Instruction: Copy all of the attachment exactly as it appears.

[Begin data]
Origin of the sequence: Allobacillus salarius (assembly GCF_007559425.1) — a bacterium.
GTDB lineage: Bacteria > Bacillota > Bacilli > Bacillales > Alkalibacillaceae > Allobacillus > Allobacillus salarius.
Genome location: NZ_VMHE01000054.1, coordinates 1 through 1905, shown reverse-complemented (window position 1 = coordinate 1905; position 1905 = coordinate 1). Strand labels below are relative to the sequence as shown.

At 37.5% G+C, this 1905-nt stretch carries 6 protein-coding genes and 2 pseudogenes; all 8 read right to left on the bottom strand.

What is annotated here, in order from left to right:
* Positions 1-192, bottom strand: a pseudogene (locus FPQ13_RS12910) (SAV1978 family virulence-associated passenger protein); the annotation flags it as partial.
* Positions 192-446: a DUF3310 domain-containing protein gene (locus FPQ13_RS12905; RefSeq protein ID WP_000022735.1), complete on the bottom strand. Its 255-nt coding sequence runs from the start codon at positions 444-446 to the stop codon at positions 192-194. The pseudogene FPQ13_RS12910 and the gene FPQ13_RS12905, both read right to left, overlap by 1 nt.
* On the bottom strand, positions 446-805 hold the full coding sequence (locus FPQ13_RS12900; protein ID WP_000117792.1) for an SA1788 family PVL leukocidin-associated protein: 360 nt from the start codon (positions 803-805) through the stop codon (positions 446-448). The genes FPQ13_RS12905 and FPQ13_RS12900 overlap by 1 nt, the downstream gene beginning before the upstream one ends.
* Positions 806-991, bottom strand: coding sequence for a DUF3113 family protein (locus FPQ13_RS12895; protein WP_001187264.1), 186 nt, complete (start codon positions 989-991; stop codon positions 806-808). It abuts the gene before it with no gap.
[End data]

Origin of the sequence: Allobacillus salarius (assembly GCF_007559425.1) — a bacterium.
GTDB lineage: Bacteria > Bacillota > Bacilli > Bacillales > Alkalibacillaceae > Allobacillus > Allobacillus salarius.
Genome location: NZ_VMHE01000054.1, coordinates 1 through 1905, shown reverse-complemented (window position 1 = coordinate 1905; position 1905 = coordinate 1). Strand labels below are relative to the sequence as shown.

At 37.5% G+C, this 1905-nt stretch carries 6 protein-coding genes and 2 pseudogenes; all 8 read right to left on the bottom strand.

What is annotated here, in order from left to right:
* Positions 1-192, bottom strand: a pseudogene (locus FPQ13_RS12910) (SAV1978 family virulence-associated passenger protein); the annotation flags it as partial.
* Positions 192-446: a DUF3310 domain-containing protein gene (locus FPQ13_RS12905; RefSeq protein ID WP_000022735.1), complete on the bottom strand. Its 255-nt coding sequence runs from the start codon at positions 444-446 to the stop codon at positions 192-194. The pseudogene FPQ13_RS12910 and the gene FPQ13_RS12905, both read right to left, overlap by 1 nt.
* On the bottom strand, positions 446-805 hold the full coding sequence (locus FPQ13_RS12900; protein ID WP_000117792.1) for an SA1788 family PVL leukocidin-associated protein: 360 nt from the start codon (positions 803-805) through the stop codon (positions 446-448). The genes FPQ13_RS12905 and FPQ13_RS12900 overlap by 1 nt, the downstream gene beginning before the upstream one ends.
* Positions 806-991, bottom strand: coding sequence for a DUF3113 family protein (locus FPQ13_RS12895; protein WP_001187264.1), 186 nt, complete (start codon positions 989-991; stop codon positions 806-808). It abuts the gene before it with no gap.